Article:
Back in February of this year, I related my tale of Rose, the red-tailed hawk who shares a nest on the nearby Fordham University campus with Vince, her mate. Since then, the hawks have extended their family. In May, four chicks (a record for this pair and likely any other Bronx hawks) came out to the world. I knew that it was only a matter of time before these youngsters would pay The New York Botanical Garden a visit. I hoped to be lucky enough to see these raptors close up, and I recently got my wish.
It was 9:40 a.m. on a chilly October morning and I had just passed the Garden’s reflecting pool. I wanted to do some shooting of the Conservatory grounds. That’s when I noticed a hawk darting overhead, landing on the lawn by the first tram stop on Garden Way.
The tram crew hadn’t noticed it at first. The hawk was looking down at something. After watching Jr. (one of this hawk’s siblings from 2010’s brood) for so many months this past winter, I already knew what was going to happen next, so I tip-toed ahead, ducking behind one of the two nearby trees and readying my camera. I set it to shoot eight images in one burst and began firing away. It was windy and the ray of sunlight shining through the trees directly onto my new friend kept changing, making getting clear shots interesting to say the least. But I got photos of the newest member of Rose’s dynasty regardless.
We’re so lucky to have such creative and enthusiastic visitors! Do you create art at the Garden? We would love to see it! If you would like your Garden-themed art featured on Plant Talk, email an example of your work and a little bit about yourself to firstname.lastname@example.org.
I met Joel Kroin while out on a walk last week. He was kneeling in the entrance to the Peggy Rockefeller Rose Garden with an old camp coffeepot. I hesitated for a moment, and almost walked past him, but my curiosity got the better of me. “Is that a pinhole camera?” I asked. Indeed it was. It turns out that Joel is not just a horticulturist and NYBG Member, he’s also an artist who has been making beautiful engravings at the Garden for years. Recently has begun experimenting with pinhole cameras. I ran into Joel again today, down by the waterfall on the Bronx River, and he promised me that he would have more beautiful shots to share soon. In the meantime, here is the pinhole photograph Joel was making when I met him, and an engraving of the same waterfall he was photographing today.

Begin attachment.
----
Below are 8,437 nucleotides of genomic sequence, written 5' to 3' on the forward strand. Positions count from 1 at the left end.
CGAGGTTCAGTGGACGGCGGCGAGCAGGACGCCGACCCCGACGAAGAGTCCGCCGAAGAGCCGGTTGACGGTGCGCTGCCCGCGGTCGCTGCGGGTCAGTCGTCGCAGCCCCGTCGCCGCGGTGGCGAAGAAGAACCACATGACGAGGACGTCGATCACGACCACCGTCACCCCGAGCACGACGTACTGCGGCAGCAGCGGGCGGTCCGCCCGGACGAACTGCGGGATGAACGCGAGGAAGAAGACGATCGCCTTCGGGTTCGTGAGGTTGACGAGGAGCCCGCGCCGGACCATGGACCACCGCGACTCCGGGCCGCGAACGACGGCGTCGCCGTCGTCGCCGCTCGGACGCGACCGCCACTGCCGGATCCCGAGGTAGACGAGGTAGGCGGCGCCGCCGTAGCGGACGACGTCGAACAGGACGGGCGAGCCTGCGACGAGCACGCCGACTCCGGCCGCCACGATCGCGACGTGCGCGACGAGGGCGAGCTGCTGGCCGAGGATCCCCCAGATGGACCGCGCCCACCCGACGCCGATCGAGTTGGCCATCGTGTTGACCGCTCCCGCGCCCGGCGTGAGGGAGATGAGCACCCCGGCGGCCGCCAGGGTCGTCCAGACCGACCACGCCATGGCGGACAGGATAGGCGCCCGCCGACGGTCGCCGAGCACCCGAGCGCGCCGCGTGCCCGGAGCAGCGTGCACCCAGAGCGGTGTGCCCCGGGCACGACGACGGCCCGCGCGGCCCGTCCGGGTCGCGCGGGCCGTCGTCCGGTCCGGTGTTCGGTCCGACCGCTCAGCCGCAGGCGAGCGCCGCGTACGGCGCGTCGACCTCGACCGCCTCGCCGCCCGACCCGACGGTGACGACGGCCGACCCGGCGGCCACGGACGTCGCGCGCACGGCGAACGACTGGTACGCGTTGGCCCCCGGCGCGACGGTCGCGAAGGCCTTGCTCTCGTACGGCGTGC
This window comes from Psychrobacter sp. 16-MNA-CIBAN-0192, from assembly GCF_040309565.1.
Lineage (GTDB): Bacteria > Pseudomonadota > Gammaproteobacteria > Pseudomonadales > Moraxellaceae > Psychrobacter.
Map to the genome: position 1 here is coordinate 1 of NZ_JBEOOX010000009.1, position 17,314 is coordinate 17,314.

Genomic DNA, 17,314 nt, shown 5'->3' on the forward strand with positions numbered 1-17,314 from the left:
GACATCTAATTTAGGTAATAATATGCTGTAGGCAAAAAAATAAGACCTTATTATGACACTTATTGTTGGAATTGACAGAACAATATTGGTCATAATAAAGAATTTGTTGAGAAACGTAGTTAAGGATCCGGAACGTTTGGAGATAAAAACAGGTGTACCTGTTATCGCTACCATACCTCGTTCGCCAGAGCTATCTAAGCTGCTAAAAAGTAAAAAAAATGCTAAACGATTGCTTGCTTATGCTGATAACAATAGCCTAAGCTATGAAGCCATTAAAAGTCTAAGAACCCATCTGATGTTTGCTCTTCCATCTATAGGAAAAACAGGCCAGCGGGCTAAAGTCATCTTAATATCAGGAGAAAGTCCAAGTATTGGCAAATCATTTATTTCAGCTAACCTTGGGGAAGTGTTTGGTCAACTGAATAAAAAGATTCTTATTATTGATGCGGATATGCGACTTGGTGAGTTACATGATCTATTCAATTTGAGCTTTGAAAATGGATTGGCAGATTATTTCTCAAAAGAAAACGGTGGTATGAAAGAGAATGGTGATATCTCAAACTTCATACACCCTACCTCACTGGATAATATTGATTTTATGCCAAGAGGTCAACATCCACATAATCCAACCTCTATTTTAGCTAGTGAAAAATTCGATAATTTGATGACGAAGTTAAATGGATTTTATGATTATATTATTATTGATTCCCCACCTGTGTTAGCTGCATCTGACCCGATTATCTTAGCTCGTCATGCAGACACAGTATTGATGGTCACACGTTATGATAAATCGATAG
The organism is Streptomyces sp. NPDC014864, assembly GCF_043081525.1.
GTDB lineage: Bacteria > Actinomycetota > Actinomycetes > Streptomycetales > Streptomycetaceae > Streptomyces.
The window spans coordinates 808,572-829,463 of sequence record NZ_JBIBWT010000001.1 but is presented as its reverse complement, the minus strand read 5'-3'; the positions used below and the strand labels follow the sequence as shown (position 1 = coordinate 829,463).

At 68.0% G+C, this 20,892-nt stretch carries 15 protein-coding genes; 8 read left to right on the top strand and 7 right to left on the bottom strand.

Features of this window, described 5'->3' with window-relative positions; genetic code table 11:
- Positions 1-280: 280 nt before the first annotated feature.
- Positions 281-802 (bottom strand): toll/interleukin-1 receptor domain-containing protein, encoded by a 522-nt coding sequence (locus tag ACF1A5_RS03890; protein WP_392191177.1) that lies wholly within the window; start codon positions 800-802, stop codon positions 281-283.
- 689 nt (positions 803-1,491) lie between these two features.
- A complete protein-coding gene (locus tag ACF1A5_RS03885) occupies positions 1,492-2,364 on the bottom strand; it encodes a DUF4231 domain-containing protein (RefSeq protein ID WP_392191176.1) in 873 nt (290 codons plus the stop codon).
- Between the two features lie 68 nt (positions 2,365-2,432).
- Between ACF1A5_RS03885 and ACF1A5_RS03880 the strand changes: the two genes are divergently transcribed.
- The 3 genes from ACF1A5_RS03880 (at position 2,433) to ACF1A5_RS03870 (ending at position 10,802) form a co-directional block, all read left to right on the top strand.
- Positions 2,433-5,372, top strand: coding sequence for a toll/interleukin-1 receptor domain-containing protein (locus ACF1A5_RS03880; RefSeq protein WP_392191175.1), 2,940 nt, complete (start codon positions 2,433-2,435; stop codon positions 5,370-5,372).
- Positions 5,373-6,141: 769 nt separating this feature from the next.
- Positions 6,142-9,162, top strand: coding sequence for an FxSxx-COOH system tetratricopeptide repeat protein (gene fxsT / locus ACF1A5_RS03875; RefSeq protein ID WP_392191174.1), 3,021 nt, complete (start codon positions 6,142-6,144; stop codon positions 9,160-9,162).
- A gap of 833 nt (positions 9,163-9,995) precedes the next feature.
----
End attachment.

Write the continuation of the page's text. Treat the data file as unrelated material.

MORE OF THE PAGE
In part one, I encouraged shutterbugs who love shooting wildlife to visit The New York Botanical Garden and shared one of my encounters there. Today, I’ll give you some tips on how to make the most out of your visit.
Dress comfortably and efficiently
A typical outing at the Garden can last me anywhere from three to six hours, so it’s important to dress comfortably. During my adventures, I always wear cargo pants (BDUs) and boots. Cargo pants because they are loose-fitting and have lots of pockets for your gear and boots for the terrain. If you really want to better your chances of encountering wildlife, then no visit to the Garden would be complete without exploring all the Native Forest trails as well as the path that runs along the Bronx River. These paths can get pretty muddy, especially at the entrance to the individual trails, so hiking boots are strongly recommended. In winters like this past one that brought mega-blizzard after mega-blizzard, you’ll need snow boots.
Bring an extra battery
This might seem like a silly suggestion, but I’m always hearing this “I would have taken more shots, but my battery ran out, so I went home.” You’d be surprised how quickly a day can fly by. Always bring an extra camera battery and keep it someplace where you can reach for it quickly when your on-screen indicator starts flashing. I keep a fully-charged spare in the outside pocket of my camera bag.